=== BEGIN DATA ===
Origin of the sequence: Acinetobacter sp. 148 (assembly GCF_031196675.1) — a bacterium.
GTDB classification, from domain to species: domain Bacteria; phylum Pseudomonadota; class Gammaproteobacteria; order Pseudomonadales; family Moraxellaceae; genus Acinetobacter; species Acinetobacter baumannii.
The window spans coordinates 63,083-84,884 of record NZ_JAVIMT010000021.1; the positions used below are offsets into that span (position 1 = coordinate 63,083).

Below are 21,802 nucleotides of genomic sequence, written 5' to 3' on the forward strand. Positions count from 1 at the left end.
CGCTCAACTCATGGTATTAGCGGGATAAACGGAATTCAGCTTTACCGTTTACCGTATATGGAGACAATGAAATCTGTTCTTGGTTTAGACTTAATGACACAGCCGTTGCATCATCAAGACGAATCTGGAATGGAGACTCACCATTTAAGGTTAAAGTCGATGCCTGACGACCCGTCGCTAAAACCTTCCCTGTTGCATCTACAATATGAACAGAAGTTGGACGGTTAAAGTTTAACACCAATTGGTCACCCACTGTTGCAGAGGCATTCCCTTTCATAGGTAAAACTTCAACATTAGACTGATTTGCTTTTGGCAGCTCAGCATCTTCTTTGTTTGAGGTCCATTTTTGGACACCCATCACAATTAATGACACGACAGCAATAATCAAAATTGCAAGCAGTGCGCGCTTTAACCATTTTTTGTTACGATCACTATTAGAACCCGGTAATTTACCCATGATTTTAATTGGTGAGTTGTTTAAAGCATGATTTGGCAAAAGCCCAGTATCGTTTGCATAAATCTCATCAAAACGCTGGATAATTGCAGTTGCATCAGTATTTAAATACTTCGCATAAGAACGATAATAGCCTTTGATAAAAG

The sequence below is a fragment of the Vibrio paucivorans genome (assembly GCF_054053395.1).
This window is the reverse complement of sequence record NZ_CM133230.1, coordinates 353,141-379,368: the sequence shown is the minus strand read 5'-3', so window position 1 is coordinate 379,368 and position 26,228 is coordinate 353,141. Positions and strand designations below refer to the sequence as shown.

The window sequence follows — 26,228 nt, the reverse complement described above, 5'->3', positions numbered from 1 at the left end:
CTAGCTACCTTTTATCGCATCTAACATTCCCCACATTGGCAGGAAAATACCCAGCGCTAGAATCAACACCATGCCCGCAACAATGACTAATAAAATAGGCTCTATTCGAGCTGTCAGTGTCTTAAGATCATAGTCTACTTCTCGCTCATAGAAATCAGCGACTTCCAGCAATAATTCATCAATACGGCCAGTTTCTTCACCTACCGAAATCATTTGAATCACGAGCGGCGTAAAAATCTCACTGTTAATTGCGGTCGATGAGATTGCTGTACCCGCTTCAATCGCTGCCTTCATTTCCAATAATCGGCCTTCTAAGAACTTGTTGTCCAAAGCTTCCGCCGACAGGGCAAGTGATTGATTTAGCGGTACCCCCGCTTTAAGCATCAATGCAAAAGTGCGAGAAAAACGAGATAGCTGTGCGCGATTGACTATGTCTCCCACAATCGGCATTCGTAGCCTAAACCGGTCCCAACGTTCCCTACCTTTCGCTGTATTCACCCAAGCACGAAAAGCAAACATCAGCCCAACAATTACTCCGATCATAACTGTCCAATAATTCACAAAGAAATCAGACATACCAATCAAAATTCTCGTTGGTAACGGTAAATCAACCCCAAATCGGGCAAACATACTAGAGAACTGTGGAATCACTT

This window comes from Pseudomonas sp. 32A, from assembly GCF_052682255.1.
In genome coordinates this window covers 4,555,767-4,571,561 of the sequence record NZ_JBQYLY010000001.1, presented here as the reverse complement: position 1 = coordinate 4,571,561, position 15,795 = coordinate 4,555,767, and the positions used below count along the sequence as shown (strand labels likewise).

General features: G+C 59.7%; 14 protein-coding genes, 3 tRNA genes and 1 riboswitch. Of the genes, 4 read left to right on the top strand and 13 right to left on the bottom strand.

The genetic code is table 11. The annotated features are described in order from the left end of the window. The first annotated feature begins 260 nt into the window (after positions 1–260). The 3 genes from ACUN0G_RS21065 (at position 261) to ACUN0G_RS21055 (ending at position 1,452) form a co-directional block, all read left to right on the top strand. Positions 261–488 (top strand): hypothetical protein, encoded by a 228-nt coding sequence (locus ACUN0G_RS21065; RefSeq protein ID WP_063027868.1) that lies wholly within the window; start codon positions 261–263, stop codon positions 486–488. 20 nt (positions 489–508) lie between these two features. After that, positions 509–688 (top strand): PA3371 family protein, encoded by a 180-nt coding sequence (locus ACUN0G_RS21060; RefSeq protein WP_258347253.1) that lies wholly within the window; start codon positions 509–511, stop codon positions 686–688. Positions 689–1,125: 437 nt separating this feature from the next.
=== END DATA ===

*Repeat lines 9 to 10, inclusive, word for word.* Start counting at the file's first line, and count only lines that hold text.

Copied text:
CTAGCTACCTTTTATCGCATCTAACATTCCCCACATTGGCAGGAAAATACCCAGCGCTAGAATCAACACCATGCCCGCAACAATGACTAATAAAATAGGCTCTATTCGAGCTGTCAGTGTCTTAAGATCATAGTCTACTTCTCGCTCATAGAAATCAGCGACTTCCAGCAATAATTCATCAATACGGCCAGTTTCTTCACCTACCGAAATCATTTGAATCACGAGCGGCGTAAAAATCTCACTGTTAATTGCGGTCGATGAGATTGCTGTACCCGCTTCAATCGCTGCCTTCATTTCCAATAATCGGCCTTCTAAGAACTTGTTGTCCAAAGCTTCCGCCGACAGGGCAAGTGATTGATTTAGCGGTACCCCCGCTTTAAGCATCAATGCAAAAGTGCGAGAAAAACGAGATAGCTGTGCGCGATTGACTATGTCTCCCACAATCGGCATTCGTAGCCTAAACCGGTCCCAACGTTCCCTACCTTTCGCTGTATTCACCCAAGCACGAAAAGCAAACATCAGCCCAACAATTACTCCGATCATAACTGTCCAATAATTCACAAAGAAATCAGACATACCAATCAAAATTCTCGTTGGTAACGGTAAATCAACCCCAAATCGGGCAAACATACTAGAGAACTGTGGAATCACTT

This window comes from Pseudomonas sp. 32A, from assembly GCF_052682255.1.